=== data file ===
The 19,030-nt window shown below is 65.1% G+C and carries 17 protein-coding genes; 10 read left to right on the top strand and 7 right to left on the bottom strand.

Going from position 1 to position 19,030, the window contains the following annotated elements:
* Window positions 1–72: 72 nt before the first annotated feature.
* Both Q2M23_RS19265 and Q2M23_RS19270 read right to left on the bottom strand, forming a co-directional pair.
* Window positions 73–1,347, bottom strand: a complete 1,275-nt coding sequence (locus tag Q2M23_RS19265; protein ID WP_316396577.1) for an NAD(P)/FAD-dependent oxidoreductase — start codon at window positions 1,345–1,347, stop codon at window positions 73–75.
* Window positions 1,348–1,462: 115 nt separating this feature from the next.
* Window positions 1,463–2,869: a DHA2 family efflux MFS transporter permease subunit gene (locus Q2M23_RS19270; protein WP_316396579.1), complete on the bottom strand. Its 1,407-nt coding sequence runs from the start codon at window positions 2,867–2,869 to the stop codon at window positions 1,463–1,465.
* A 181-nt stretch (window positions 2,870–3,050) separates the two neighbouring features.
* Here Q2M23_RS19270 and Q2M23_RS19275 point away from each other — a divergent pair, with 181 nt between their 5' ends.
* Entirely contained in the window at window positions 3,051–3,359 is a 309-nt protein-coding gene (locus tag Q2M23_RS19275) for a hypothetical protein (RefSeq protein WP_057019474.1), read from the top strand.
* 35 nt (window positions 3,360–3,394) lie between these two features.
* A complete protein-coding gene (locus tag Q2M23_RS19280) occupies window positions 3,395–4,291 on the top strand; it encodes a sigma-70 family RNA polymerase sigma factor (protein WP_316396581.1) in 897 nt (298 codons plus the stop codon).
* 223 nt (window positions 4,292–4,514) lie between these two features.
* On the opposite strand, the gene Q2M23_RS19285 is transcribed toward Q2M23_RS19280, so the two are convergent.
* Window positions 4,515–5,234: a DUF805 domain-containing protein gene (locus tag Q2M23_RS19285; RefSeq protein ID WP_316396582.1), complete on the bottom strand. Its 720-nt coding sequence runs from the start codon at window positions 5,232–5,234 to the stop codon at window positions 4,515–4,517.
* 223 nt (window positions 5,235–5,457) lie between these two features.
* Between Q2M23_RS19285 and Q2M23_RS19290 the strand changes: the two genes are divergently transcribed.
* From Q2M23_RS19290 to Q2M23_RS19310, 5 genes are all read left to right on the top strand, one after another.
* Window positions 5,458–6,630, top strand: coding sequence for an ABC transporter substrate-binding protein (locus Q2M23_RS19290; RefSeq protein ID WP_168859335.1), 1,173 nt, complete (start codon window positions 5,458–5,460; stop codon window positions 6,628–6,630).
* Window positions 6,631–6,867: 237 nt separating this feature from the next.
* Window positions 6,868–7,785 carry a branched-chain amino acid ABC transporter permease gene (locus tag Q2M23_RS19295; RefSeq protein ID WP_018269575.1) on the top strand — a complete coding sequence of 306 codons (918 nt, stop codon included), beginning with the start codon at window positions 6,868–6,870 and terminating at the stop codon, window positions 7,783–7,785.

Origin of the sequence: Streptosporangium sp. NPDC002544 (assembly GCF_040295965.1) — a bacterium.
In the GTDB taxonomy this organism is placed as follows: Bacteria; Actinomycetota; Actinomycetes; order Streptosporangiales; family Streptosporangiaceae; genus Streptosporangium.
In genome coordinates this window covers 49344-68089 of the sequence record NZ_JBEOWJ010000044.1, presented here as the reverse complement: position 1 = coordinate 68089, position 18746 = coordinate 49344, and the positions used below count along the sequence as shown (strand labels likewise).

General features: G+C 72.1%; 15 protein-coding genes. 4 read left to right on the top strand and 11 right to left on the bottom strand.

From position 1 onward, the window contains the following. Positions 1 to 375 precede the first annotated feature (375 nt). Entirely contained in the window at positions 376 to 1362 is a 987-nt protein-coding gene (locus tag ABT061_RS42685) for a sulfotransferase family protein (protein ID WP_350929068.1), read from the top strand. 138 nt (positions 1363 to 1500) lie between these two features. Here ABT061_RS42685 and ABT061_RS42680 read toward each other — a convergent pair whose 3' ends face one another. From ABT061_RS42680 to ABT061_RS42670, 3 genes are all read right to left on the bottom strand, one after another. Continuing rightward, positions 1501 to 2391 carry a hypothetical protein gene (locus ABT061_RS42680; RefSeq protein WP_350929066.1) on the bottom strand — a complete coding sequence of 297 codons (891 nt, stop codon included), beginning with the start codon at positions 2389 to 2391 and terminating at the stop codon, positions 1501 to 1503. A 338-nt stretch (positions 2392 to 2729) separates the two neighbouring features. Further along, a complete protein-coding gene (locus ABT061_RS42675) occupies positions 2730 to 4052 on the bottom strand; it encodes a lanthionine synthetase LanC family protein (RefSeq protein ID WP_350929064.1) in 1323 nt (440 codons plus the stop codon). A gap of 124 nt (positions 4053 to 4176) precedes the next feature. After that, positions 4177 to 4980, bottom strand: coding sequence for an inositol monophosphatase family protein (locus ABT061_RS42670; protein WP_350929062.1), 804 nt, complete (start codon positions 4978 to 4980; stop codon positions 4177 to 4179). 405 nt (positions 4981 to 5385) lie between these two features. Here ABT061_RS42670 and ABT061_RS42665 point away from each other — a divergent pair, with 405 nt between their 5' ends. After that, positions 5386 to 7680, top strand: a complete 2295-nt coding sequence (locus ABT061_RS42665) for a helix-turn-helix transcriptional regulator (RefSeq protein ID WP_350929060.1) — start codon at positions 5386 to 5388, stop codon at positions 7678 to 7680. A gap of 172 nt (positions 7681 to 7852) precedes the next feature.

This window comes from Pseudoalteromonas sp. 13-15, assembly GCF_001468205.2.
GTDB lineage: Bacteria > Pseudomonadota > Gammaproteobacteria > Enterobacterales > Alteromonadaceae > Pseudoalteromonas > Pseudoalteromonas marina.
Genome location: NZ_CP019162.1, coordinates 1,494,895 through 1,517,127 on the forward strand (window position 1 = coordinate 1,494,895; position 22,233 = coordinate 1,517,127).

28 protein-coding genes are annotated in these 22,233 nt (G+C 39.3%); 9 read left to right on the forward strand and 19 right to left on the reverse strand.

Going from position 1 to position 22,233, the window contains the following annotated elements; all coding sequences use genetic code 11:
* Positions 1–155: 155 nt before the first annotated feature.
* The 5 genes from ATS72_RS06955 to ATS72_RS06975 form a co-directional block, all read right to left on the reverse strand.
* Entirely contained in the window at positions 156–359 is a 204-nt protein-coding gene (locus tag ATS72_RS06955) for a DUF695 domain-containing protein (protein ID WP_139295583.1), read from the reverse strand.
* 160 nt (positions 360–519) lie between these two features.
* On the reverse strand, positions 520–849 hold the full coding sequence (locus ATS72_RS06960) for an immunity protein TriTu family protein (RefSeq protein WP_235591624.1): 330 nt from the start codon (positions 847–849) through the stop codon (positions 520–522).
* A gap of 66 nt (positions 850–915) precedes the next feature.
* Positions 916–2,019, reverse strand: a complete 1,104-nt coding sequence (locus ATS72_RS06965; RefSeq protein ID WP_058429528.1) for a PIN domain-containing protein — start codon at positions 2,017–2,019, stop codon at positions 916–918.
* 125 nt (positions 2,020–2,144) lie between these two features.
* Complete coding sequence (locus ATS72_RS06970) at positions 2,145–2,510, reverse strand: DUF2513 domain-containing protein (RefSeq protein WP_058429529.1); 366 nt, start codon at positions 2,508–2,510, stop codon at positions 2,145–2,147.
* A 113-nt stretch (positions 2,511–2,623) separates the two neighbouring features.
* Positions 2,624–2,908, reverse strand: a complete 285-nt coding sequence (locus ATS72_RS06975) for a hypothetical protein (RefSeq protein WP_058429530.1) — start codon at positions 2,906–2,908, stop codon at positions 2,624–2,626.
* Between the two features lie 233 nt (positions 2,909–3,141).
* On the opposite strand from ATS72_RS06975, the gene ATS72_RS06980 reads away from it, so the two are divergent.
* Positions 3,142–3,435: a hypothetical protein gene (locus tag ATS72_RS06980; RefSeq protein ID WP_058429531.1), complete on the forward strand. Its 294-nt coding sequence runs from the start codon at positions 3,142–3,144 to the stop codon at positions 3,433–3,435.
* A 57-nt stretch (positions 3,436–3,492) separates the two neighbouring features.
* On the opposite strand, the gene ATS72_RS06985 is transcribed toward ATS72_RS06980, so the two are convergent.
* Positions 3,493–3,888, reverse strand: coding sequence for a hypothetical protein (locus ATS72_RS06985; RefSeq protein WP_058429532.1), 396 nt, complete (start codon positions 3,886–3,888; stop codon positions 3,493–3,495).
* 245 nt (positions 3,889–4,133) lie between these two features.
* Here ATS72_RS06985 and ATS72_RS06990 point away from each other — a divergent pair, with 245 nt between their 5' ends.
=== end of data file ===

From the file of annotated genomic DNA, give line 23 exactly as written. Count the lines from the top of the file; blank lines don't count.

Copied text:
In the GTDB taxonomy this organism is placed as follows: Bacteria; Actinomycetota; Actinomycetes; order Streptosporangiales; family Streptosporangiaceae; genus Streptosporangium.